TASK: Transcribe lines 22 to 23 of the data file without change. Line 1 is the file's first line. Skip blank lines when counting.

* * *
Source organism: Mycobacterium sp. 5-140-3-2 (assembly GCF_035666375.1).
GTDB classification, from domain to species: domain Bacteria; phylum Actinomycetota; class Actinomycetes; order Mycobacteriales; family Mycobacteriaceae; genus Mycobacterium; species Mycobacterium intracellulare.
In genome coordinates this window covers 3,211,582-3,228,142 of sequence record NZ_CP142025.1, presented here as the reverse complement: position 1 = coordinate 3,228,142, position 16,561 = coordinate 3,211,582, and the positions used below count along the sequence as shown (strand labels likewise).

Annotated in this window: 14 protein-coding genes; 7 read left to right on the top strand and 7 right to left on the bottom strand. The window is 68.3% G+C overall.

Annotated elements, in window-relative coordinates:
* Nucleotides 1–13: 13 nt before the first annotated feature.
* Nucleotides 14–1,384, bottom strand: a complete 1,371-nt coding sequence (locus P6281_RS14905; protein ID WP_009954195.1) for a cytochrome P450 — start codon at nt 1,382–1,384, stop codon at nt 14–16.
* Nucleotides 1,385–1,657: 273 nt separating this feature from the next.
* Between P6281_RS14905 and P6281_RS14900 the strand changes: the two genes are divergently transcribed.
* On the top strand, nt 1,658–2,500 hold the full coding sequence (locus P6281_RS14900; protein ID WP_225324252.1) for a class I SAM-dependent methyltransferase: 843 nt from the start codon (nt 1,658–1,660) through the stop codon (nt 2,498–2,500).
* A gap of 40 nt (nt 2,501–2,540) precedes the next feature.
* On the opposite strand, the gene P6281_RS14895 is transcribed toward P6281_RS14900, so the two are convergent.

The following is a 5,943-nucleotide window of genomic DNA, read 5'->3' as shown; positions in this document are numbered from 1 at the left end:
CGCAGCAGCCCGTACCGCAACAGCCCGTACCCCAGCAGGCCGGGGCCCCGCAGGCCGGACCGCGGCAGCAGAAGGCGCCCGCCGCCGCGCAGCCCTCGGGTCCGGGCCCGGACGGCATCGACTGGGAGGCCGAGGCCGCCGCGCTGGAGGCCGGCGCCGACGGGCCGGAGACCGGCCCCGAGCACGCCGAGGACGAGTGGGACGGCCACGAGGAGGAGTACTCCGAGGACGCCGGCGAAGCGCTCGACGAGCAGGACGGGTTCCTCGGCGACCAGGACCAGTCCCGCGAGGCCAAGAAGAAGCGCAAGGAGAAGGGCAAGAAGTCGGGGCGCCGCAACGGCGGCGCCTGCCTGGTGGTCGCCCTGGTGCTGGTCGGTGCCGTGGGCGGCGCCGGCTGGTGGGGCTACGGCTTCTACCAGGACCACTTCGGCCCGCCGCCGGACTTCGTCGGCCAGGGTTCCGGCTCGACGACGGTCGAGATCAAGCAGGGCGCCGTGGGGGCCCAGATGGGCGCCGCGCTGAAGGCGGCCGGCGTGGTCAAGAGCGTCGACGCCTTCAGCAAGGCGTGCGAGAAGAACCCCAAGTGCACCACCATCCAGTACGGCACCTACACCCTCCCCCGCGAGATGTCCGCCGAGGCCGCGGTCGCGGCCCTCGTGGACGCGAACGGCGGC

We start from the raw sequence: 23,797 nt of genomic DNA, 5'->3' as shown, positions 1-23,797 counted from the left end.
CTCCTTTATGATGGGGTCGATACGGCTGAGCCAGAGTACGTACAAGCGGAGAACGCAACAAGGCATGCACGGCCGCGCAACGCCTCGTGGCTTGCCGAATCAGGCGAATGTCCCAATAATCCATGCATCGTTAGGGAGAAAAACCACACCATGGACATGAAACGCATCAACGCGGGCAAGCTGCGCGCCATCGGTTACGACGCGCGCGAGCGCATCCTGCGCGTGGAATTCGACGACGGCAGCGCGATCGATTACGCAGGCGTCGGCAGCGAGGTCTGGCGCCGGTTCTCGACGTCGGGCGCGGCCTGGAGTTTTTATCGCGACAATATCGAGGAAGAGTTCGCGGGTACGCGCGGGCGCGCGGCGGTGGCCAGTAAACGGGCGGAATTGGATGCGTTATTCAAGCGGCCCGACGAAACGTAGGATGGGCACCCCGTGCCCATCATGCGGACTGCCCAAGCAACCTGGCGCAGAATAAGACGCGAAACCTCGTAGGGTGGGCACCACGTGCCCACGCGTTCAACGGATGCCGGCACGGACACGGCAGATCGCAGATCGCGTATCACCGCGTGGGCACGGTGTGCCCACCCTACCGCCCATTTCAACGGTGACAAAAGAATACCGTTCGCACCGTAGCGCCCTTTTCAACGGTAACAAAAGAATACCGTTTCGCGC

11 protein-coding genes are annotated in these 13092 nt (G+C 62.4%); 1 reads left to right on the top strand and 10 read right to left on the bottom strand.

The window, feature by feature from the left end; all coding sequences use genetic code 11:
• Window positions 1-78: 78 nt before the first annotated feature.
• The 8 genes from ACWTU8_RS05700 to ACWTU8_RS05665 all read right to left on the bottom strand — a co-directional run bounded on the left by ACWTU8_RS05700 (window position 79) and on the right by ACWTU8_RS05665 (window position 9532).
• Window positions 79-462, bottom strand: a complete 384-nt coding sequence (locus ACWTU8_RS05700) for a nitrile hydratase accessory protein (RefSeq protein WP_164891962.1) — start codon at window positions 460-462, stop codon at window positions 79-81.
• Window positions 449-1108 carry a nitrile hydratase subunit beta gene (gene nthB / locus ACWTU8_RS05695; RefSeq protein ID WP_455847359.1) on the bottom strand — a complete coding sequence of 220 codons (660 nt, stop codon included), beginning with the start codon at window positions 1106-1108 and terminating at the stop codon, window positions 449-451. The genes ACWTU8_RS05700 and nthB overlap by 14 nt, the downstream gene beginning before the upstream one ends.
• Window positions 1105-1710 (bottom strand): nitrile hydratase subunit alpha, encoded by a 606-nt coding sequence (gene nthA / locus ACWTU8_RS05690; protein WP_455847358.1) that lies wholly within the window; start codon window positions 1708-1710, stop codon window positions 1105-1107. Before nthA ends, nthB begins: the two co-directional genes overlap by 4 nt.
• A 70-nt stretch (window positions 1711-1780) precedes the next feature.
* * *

• Window positions 449-1108 carry a nitrile hydratase subunit beta gene (gene nthB / locus ACWTU8_RS05695; RefSeq protein ID WP_455847359.1) on the bottom strand — a complete coding sequence of 220 codons (660 nt, stop codon included), beginning with the start codon at window positions 1106-1108 and terminating at the stop codon, window positions 449-451. The genes ACWTU8_RS05700 and nthB overlap by 14 nt, the downstream gene beginning before the upstream one ends.
• Window positions 1105-1710 (bottom strand): nitrile hydratase subunit alpha, encoded by a 606-nt coding sequence (gene nthA / locus ACWTU8_RS05690; protein WP_455847358.1) that lies wholly within the window; start codon window positions 1708-1710, stop codon window positions 1105-1107. Before nthA ends, nthB begins: the two co-directional genes overlap by 4 nt.